When asked if the White House will hold similar summits in the future, Blumenthal said officials indicated that “they view this as a continuing effort and project.”

Harris, who is overseeing the first-ever federal gun violence prevention office, spoke with state legislators and announced an initiative to provide states with resources and help them adopt gun safety measures.

She specifically pushed for states to enact safer gun storage provisions, among other measures. In 2019, Connecticut passed Ethan’s Law, which requires gun owners to properly store a firearm whether it is loaded or unloaded to prevent a minor or a prohibited person from accessing it, though it has been expanded with new legislation.

Ethan’s Law passed in Connecticut after Ethan Song, a teenager from Guilford, accidentally shot himself in 2018 with an unsecured gun at a neighbor’s house. Now, advocates in Connecticut are trying to rally support for Congress to pass a federal version.

But the odds are stacked against many of these provisions in a divided Congress, including universal background checks and a restoration of the federal assault weapons ban. During her speech, Harris acknowledged the political reality of passing some of these measures.

With a small Republican majority in the House and a narrow Democratic margin in the Senate, any of these bills will need votes from members in both parties. More than two dozen Republicans voted for the Bipartisan Safer Communities Act in 2022, but have indicated their reluctance of supporting additional measures related to guns.

“We’re up against real challenges. We’re up against some who would suggest a false choice, that is that you are either in favor of the Second Amendment or you want to take everyone’s guns away,” Harris said.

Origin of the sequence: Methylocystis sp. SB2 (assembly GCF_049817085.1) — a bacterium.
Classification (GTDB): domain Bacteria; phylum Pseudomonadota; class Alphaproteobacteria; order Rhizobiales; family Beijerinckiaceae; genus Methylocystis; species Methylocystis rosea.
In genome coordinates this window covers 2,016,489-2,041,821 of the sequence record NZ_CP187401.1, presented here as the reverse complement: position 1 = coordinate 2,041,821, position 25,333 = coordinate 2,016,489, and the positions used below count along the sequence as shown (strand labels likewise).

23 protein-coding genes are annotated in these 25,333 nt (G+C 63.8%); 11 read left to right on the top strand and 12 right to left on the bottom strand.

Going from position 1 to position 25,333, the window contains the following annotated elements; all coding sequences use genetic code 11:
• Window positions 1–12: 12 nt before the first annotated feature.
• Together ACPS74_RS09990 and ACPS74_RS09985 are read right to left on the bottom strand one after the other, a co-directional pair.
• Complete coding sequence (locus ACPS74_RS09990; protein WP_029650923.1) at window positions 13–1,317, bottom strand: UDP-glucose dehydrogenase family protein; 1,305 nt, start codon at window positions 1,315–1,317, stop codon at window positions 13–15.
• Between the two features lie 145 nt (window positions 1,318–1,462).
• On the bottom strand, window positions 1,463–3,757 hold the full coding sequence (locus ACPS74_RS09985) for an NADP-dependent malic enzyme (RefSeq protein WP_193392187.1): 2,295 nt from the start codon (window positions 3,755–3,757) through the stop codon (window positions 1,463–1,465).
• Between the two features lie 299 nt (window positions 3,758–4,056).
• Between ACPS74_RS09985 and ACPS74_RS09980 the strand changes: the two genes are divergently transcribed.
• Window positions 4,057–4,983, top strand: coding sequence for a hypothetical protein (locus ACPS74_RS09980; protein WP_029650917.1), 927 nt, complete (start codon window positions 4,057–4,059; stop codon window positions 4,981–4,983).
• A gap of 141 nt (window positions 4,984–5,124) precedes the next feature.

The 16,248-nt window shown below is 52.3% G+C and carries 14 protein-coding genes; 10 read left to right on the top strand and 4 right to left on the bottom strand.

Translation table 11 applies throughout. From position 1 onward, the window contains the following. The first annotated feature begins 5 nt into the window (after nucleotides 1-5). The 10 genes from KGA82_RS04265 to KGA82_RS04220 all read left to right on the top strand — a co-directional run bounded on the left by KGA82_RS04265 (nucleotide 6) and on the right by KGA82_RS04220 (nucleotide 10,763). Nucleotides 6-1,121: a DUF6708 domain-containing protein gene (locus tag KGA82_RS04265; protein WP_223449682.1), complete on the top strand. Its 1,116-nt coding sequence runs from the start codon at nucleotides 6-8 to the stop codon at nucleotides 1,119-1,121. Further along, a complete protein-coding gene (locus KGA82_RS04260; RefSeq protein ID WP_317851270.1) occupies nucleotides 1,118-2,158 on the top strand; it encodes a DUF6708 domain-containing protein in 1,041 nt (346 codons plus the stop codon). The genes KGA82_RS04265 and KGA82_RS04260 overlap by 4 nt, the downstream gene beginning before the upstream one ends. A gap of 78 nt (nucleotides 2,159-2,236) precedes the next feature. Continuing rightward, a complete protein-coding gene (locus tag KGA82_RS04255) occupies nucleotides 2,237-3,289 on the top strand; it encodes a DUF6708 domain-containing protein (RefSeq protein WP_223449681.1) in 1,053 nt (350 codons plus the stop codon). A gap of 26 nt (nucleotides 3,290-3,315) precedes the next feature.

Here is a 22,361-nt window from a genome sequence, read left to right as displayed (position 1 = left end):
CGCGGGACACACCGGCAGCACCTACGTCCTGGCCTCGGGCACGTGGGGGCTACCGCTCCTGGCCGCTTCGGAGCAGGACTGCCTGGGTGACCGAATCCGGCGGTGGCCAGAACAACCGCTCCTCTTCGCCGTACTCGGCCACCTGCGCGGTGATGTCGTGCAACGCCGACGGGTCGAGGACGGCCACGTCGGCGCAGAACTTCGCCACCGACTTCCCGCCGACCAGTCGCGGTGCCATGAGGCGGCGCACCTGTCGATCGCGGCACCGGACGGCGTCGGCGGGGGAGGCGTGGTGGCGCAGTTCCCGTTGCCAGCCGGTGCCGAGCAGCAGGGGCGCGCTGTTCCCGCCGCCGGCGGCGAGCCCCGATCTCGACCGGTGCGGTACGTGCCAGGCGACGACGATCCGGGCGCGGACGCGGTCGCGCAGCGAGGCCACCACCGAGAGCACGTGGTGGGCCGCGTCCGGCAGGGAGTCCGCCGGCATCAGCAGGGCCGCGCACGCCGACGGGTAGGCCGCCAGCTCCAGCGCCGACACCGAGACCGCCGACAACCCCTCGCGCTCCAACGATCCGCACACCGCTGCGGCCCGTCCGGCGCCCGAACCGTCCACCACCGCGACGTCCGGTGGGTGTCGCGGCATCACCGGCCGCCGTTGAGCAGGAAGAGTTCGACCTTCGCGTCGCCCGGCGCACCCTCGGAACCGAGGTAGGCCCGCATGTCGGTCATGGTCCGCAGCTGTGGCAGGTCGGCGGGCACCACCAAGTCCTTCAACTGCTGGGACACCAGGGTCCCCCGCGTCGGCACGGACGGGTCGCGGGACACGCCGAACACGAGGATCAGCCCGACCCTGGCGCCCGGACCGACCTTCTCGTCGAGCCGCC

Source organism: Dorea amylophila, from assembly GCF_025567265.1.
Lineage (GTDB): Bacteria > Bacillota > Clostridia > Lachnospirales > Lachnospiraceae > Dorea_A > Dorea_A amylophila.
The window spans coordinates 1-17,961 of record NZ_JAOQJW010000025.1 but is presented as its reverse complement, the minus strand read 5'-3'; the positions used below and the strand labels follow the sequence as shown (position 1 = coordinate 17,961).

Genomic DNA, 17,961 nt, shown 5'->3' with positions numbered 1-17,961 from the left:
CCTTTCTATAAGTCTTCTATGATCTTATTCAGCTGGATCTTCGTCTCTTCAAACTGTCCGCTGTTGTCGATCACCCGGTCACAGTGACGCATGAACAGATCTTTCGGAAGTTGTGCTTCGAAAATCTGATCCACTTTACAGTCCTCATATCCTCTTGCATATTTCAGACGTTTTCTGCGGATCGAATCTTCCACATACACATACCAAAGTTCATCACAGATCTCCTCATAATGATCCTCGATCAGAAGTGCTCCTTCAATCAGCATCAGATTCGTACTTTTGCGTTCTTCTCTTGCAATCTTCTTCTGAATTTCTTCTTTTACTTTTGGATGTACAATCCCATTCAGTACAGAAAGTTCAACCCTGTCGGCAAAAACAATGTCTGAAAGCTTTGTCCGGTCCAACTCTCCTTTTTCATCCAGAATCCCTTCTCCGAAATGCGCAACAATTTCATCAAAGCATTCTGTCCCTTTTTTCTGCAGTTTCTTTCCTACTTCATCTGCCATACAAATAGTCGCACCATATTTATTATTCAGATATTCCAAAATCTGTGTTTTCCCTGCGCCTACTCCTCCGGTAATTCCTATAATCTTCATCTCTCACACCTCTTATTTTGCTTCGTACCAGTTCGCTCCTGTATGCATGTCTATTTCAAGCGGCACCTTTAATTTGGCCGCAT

“I’ll speak for myself,” she continued. “I am absolutely in favor of the Second Amendment. And I am also in favor of an assault weapons ban, universal background checks [and] red flag laws.”

But with Congress hitting another stalemate after the passage of the Bipartisan Safer Communities Act, state lawmakers say it falls on them to take it up.

“They share the frustration that many state lawmakers have, and frankly I think the majority of the general public has that Congress has not acted,” Stafstrom said. “In the vacuum of Congress not leading on this issue … the states are forced to.”

The Connecticut Mirror/Connecticut Public Radio federal policy reporter position is made possible, in part, by funding from the Robert and Margaret Patricelli Family Foundation and Engage CT.

This story was originally published by the Connecticut Mirror.

Lisa Hagen is CT Public and CT Mirror’s shared Federal Policy Reporter. Based in Washington, D.C., she focuses on the impact of federal policy in Connecticut and covers the state’s congressional delegation. Lisa previously covered national politics and campaigns for U.S. News & World Report, The Hill and National Journal’s Hotline.